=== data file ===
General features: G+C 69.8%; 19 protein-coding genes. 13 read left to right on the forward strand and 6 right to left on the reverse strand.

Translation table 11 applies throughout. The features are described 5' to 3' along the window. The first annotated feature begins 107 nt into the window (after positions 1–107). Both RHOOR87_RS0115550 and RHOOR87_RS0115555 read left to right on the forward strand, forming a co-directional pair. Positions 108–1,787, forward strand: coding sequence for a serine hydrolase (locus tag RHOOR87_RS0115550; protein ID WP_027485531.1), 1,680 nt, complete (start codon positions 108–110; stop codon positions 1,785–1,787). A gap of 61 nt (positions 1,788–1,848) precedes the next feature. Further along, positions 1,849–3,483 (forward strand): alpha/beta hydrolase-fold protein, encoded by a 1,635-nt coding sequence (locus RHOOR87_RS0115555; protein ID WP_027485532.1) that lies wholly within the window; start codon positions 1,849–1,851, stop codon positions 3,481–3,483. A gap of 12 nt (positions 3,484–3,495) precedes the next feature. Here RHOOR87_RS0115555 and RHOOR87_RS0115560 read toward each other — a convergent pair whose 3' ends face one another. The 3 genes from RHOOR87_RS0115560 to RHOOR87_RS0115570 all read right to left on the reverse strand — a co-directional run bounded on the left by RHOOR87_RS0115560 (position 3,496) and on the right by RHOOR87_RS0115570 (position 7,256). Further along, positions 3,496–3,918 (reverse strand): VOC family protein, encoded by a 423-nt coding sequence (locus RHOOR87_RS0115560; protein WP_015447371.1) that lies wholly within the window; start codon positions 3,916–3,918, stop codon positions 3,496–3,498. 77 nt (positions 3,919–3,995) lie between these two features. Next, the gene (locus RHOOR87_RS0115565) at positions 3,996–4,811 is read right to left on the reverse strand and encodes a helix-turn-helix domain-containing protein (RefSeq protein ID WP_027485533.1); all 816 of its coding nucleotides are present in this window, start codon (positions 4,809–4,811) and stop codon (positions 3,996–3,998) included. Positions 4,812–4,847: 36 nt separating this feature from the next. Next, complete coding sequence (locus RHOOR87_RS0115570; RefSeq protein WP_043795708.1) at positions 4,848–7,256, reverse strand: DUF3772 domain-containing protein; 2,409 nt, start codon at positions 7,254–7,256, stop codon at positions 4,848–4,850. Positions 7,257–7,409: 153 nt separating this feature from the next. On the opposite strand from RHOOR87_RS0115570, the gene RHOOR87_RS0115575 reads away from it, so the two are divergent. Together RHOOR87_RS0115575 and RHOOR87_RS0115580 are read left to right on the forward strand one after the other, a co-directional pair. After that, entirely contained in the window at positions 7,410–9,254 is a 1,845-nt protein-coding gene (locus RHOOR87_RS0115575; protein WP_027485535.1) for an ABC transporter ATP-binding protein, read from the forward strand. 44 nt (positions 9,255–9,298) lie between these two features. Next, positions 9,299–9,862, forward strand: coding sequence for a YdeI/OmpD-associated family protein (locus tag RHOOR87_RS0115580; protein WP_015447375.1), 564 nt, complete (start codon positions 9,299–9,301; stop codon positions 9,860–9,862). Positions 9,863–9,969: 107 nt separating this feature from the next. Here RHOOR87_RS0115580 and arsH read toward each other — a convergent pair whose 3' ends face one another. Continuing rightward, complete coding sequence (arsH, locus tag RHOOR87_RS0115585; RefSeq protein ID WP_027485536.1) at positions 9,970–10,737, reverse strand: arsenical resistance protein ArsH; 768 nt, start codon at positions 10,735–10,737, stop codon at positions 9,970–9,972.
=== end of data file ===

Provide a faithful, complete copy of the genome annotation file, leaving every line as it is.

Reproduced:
General features: G+C 69.8%; 19 protein-coding genes. 13 read left to right on the forward strand and 6 right to left on the reverse strand.

Translation table 11 applies throughout. The features are described 5' to 3' along the window. The first annotated feature begins 107 nt into the window (after positions 1–107). Both RHOOR87_RS0115550 and RHOOR87_RS0115555 read left to right on the forward strand, forming a co-directional pair. Positions 108–1,787, forward strand: coding sequence for a serine hydrolase (locus tag RHOOR87_RS0115550; protein ID WP_027485531.1), 1,680 nt, complete (start codon positions 108–110; stop codon positions 1,785–1,787). A gap of 61 nt (positions 1,788–1,848) precedes the next feature. Further along, positions 1,849–3,483 (forward strand): alpha/beta hydrolase-fold protein, encoded by a 1,635-nt coding sequence (locus RHOOR87_RS0115555; protein ID WP_027485532.1) that lies wholly within the window; start codon positions 1,849–1,851, stop codon positions 3,481–3,483. A gap of 12 nt (positions 3,484–3,495) precedes the next feature. Here RHOOR87_RS0115555 and RHOOR87_RS0115560 read toward each other — a convergent pair whose 3' ends face one another. The 3 genes from RHOOR87_RS0115560 to RHOOR87_RS0115570 all read right to left on the reverse strand — a co-directional run bounded on the left by RHOOR87_RS0115560 (position 3,496) and on the right by RHOOR87_RS0115570 (position 7,256). Further along, positions 3,496–3,918 (reverse strand): VOC family protein, encoded by a 423-nt coding sequence (locus RHOOR87_RS0115560; protein WP_015447371.1) that lies wholly within the window; start codon positions 3,916–3,918, stop codon positions 3,496–3,498. 77 nt (positions 3,919–3,995) lie between these two features. Next, the gene (locus RHOOR87_RS0115565) at positions 3,996–4,811 is read right to left on the reverse strand and encodes a helix-turn-helix domain-containing protein (RefSeq protein ID WP_027485533.1); all 816 of its coding nucleotides are present in this window, start codon (positions 4,809–4,811) and stop codon (positions 3,996–3,998) included. Positions 4,812–4,847: 36 nt separating this feature from the next. Next, complete coding sequence (locus RHOOR87_RS0115570; RefSeq protein WP_043795708.1) at positions 4,848–7,256, reverse strand: DUF3772 domain-containing protein; 2,409 nt, start codon at positions 7,254–7,256, stop codon at positions 4,848–4,850. Positions 7,257–7,409: 153 nt separating this feature from the next. On the opposite strand from RHOOR87_RS0115570, the gene RHOOR87_RS0115575 reads away from it, so the two are divergent. Together RHOOR87_RS0115575 and RHOOR87_RS0115580 are read left to right on the forward strand one after the other, a co-directional pair. After that, entirely contained in the window at positions 7,410–9,254 is a 1,845-nt protein-coding gene (locus RHOOR87_RS0115575; protein WP_027485535.1) for an ABC transporter ATP-binding protein, read from the forward strand. 44 nt (positions 9,255–9,298) lie between these two features. Next, positions 9,299–9,862, forward strand: coding sequence for a YdeI/OmpD-associated family protein (locus tag RHOOR87_RS0115580; protein WP_015447375.1), 564 nt, complete (start codon positions 9,299–9,301; stop codon positions 9,860–9,862). Positions 9,863–9,969: 107 nt separating this feature from the next. Here RHOOR87_RS0115580 and arsH read toward each other — a convergent pair whose 3' ends face one another. Continuing rightward, complete coding sequence (arsH, locus tag RHOOR87_RS0115585; RefSeq protein ID WP_027485536.1) at positions 9,970–10,737, reverse strand: arsenical resistance protein ArsH; 768 nt, start codon at positions 10,735–10,737, stop codon at positions 9,970–9,972.